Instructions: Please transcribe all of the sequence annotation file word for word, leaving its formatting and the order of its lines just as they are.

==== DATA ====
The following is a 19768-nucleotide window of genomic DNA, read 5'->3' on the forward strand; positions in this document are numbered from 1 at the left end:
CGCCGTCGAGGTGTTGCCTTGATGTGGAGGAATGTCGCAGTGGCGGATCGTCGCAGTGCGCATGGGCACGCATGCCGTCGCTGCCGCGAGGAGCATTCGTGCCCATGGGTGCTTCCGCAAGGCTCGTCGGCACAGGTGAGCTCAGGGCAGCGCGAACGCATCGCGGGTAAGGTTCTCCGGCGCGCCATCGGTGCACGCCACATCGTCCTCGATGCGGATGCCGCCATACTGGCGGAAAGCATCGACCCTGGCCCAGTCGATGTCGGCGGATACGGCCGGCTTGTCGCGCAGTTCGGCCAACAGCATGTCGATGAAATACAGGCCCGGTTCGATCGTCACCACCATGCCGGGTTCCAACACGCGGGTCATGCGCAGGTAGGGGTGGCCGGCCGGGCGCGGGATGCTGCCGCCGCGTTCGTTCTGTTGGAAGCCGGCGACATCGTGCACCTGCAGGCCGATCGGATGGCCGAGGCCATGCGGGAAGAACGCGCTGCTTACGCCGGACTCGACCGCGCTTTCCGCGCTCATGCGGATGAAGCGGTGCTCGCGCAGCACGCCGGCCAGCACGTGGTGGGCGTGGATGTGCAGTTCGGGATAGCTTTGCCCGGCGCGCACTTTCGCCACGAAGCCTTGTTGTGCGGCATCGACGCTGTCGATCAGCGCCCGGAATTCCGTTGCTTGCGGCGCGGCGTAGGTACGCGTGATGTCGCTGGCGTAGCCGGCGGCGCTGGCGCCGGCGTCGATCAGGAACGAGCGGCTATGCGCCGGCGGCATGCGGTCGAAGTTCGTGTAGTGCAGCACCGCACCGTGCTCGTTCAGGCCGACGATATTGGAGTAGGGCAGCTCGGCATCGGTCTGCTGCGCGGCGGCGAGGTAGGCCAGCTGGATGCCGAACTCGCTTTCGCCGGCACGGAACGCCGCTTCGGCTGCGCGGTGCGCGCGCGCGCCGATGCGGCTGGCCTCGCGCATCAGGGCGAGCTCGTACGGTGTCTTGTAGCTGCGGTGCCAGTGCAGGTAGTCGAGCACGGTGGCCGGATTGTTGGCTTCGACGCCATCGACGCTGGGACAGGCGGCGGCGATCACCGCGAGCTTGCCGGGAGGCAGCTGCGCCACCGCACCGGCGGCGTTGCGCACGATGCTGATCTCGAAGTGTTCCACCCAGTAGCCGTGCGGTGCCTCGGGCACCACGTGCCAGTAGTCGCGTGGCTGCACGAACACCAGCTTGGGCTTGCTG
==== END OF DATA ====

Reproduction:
The following is a 19768-nucleotide window of genomic DNA, read 5'->3' on the forward strand; positions in this document are numbered from 1 at the left end:
CGCCGTCGAGGTGTTGCCTTGATGTGGAGGAATGTCGCAGTGGCGGATCGTCGCAGTGCGCATGGGCACGCATGCCGTCGCTGCCGCGAGGAGCATTCGTGCCCATGGGTGCTTCCGCAAGGCTCGTCGGCACAGGTGAGCTCAGGGCAGCGCGAACGCATCGCGGGTAAGGTTCTCCGGCGCGCCATCGGTGCACGCCACATCGTCCTCGATGCGGATGCCGCCATACTGGCGGAAAGCATCGACCCTGGCCCAGTCGATGTCGGCGGATACGGCCGGCTTGTCGCGCAGTTCGGCCAACAGCATGTCGATGAAATACAGGCCCGGTTCGATCGTCACCACCATGCCGGGTTCCAACACGCGGGTCATGCGCAGGTAGGGGTGGCCGGCCGGGCGCGGGATGCTGCCGCCGCGTTCGTTCTGTTGGAAGCCGGCGACATCGTGCACCTGCAGGCCGATCGGATGGCCGAGGCCATGCGGGAAGAACGCGCTGCTTACGCCGGACTCGACCGCGCTTTCCGCGCTCATGCGGATGAAGCGGTGCTCGCGCAGCACGCCGGCCAGCACGTGGTGGGCGTGGATGTGCAGTTCGGGATAGCTTTGCCCGGCGCGCACTTTCGCCACGAAGCCTTGTTGTGCGGCATCGACGCTGTCGATCAGCGCCCGGAATTCCGTTGCTTGCGGCGCGGCGTAGGTACGCGTGATGTCGCTGGCGTAGCCGGCGGCGCTGGCGCCGGCGTCGATCAGGAACGAGCGGCTATGCGCCGGCGGCATGCGGTCGAAGTTCGTGTAGTGCAGCACCGCACCGTGCTCGTTCAGGCCGACGATATTGGAGTAGGGCAGCTCGGCATCGGTCTGCTGCGCGGCGGCGAGGTAGGCCAGCTGGATGCCGAACTCGCTTTCGCCGGCACGGAACGCCGCTTCGGCTGCGCGGTGCGCGCGCGCGCCGATGCGGCTGGCCTCGCGCATCAGGGCGAGCTCGTACGGTGTCTTGTAGCTGCGGTGCCAGTGCAGGTAGTCGAGCACGGTGGCCGGATTGTTGGCTTCGACGCCATCGACGCTGGGACAGGCGGCGGCGATCACCGCGAGCTTGCCGGGAGGCAGCTGCGCCACCGCACCGGCGGCGTTGCGCACGATGCTGATCTCGAAGTGTTCCACCCAGTAGCCGTGCGGTGCCTCGGGCACCACGTGCCAGTAGTCGCGTGGCTGCACGAACACCAGCTTGGGCTTGCTG